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Farm group calls on changes to USDA environmental funding

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Mark Moran

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(Big Sky Connection) A farm advocacy group says large corporate agriculture producers are getting federal environmental safeguard funds that were intended for smaller operations. 

The Inflation Reduction Act has provided $3 billion for conservation programs designed to shore up farm-related environmental safeguards - many focused on Concentrated Animal Feeding Operations, or CAFOs. 

Farm Action President Angela Huffman said a recent shift in Biden administration policy has allowed money intended for small or medium-sized farmers, who've often been underserved by U.S. Department of Agriculture policies, to wind up in the hands of corporate CAFOs.

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"They're already raking in a lot of taxpayer-funded subsidies," said Huffman. "So, we're really urging USDA to reconsider this recent decision."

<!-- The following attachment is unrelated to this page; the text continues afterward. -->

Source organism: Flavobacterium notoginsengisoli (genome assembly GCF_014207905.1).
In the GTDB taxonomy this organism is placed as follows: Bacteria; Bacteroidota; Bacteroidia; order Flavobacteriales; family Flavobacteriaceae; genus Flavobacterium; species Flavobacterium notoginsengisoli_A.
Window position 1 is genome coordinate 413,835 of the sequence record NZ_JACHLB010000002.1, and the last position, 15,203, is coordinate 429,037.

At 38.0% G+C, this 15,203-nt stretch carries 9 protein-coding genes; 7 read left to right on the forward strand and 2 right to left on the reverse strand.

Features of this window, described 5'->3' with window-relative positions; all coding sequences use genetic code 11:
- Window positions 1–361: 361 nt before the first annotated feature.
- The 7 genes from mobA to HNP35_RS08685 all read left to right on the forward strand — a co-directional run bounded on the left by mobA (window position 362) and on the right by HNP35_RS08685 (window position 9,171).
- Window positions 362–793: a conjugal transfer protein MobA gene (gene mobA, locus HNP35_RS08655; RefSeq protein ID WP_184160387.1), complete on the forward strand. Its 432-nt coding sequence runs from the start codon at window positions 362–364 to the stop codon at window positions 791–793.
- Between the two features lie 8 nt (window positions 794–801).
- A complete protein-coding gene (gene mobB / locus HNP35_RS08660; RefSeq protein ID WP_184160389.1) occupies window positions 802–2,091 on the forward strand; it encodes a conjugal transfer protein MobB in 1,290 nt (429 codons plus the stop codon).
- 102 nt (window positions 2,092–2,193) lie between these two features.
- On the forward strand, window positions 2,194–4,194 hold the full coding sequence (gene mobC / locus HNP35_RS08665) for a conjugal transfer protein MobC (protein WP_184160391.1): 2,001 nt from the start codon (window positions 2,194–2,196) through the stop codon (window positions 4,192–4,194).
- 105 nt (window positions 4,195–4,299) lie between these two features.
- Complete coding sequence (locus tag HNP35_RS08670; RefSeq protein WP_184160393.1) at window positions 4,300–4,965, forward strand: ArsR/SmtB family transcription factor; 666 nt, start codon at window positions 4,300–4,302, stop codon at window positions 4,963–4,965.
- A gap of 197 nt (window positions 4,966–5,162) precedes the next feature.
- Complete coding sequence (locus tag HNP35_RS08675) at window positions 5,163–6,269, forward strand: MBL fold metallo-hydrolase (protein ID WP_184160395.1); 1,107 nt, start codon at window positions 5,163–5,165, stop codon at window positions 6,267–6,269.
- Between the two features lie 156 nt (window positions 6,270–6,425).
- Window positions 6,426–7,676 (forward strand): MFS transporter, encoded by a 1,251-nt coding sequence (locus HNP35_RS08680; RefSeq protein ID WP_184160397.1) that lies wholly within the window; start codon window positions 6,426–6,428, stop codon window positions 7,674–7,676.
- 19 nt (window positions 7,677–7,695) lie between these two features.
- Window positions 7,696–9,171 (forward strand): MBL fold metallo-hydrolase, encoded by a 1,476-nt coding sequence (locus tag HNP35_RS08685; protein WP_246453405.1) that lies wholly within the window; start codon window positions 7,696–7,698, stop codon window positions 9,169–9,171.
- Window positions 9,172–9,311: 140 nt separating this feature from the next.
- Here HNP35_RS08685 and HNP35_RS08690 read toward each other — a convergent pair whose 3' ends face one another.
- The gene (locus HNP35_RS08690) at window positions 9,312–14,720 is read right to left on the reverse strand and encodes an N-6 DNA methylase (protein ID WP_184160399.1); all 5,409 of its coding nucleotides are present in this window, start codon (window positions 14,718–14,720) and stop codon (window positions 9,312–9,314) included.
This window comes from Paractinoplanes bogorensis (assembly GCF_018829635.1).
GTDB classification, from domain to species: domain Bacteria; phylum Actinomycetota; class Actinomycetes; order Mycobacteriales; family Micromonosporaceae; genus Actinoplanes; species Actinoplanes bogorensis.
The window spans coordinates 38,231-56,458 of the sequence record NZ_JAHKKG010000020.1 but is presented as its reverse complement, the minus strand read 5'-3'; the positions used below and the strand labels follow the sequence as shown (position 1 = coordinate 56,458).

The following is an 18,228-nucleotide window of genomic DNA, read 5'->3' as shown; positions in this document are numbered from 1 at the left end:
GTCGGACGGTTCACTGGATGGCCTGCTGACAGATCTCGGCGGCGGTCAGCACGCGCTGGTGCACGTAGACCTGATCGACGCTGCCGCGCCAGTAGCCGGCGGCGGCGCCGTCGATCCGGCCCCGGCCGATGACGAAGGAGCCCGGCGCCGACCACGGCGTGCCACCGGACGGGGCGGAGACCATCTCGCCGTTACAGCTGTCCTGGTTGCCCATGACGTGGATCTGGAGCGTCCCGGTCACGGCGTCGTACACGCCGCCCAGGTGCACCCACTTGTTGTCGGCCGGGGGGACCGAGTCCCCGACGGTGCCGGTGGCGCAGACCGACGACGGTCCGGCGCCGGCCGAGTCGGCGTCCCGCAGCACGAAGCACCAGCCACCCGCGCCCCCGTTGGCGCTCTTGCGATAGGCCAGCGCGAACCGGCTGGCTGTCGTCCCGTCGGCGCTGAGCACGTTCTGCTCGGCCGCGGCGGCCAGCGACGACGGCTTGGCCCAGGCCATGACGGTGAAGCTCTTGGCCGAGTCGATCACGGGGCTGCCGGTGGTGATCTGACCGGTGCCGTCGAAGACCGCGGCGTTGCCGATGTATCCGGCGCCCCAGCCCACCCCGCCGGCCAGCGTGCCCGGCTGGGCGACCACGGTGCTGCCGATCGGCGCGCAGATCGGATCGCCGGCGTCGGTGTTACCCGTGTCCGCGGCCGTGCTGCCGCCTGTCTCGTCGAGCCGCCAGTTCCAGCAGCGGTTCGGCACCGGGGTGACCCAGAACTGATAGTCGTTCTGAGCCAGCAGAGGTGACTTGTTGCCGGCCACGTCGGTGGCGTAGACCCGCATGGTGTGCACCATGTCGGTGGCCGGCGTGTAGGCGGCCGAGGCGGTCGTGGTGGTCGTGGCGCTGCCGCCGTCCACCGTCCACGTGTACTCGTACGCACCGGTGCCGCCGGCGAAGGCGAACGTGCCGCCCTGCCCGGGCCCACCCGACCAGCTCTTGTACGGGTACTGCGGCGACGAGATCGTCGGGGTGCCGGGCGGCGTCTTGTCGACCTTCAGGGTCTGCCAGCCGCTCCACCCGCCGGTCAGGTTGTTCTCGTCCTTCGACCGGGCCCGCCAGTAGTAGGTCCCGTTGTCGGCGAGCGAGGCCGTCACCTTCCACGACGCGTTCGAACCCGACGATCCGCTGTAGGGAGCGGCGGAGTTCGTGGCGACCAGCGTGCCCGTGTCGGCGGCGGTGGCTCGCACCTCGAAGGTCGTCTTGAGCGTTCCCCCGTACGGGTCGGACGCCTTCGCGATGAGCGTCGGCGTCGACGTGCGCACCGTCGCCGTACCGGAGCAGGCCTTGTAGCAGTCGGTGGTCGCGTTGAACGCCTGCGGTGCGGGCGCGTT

The latest data show Montana is home to more than 120 CAFOs - just a fraction of the national total of more than 120,000, but significant in a state that has decreased environmental regulations. 

Large-scale ag operators say they also are looking for ways to be more environmentally friendly while meeting growing consumer demand for safe, high-quality foods.

Huffman said large ag operations have gotten money to process liquid waste from manure lagoons and to install anaerobic digesters, which remove methane from manure that corporations then sell as an energy source. 

Huffman explained neither was intended to be paid for by the Inflation Reduction Act. She added that a recent letter from Congress has asked the agency to reverse course. 

"Congress authorized USDA to spend these funds to help smaller and mid-sized producers implement conservation practices," said Huffman, "and that's what the USDA should be doing."

That letter went to Secretary of Agriculture Tom Vilsack, former governor of Iowa, the nation's largest hog producer and home to almost 4,000 CAFOs. 

That's the most in the nation, by a factor of more than 3.5.